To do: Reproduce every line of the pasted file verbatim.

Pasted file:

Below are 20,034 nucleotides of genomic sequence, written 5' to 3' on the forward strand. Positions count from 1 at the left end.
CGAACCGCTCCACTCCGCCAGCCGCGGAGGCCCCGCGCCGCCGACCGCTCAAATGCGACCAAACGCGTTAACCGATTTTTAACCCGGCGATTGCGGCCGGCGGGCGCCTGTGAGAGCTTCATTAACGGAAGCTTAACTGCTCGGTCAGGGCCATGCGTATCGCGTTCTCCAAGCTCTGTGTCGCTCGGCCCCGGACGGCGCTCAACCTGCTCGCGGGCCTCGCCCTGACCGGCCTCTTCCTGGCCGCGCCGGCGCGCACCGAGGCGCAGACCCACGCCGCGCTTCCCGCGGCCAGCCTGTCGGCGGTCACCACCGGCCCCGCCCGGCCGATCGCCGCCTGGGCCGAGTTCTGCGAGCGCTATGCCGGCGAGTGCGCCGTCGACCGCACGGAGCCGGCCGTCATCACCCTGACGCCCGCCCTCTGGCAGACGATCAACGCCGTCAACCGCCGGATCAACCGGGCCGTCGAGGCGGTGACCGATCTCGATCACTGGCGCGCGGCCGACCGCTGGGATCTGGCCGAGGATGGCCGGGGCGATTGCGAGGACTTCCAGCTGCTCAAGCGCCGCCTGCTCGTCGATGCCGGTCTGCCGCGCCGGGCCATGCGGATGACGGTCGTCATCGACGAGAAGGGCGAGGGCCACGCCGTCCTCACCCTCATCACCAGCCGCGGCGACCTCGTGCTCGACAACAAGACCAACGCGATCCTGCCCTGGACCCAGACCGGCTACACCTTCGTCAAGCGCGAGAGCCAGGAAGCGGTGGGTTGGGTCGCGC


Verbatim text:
Below are 20,034 nucleotides of genomic sequence, written 5' to 3' on the forward strand. Positions count from 1 at the left end.
CGAACCGCTCCACTCCGCCAGCCGCGGAGGCCCCGCGCCGCCGACCGCTCAAATGCGACCAAACGCGTTAACCGATTTTTAACCCGGCGATTGCGGCCGGCGGGCGCCTGTGAGAGCTTCATTAACGGAAGCTTAACTGCTCGGTCAGGGCCATGCGTATCGCGTTCTCCAAGCTCTGTGTCGCTCGGCCCCGGACGGCGCTCAACCTGCTCGCGGGCCTCGCCCTGACCGGCCTCTTCCTGGCCGCGCCGGCGCGCACCGAGGCGCAGACCCACGCCGCGCTTCCCGCGGCCAGCCTGTCGGCGGTCACCACCGGCCCCGCCCGGCCGATCGCCGCCTGGGCCGAGTTCTGCGAGCGCTATGCCGGCGAGTGCGCCGTCGACCGCACGGAGCCGGCCGTCATCACCCTGACGCCCGCCCTCTGGCAGACGATCAACGCCGTCAACCGCCGGATCAACCGGGCCGTCGAGGCGGTGACCGATCTCGATCACTGGCGCGCGGCCGACCGCTGGGATCTGGCCGAGGATGGCCGGGGCGATTGCGAGGACTTCCAGCTGCTCAAGCGCCGCCTGCTCGTCGATGCCGGTCTGCCGCGCCGGGCCATGCGGATGACGGTCGTCATCGACGAGAAGGGCGAGGGCCACGCCGTCCTCACCCTCATCACCAGCCGCGGCGACCTCGTGCTCGACAACAAGACCAACGCGATCCTGCCCTGGACCCAGACCGGCTACACCTTCGTCAAGCGCGAGAGCCAGGAAGCGGTGGGTTGGGTCGCGC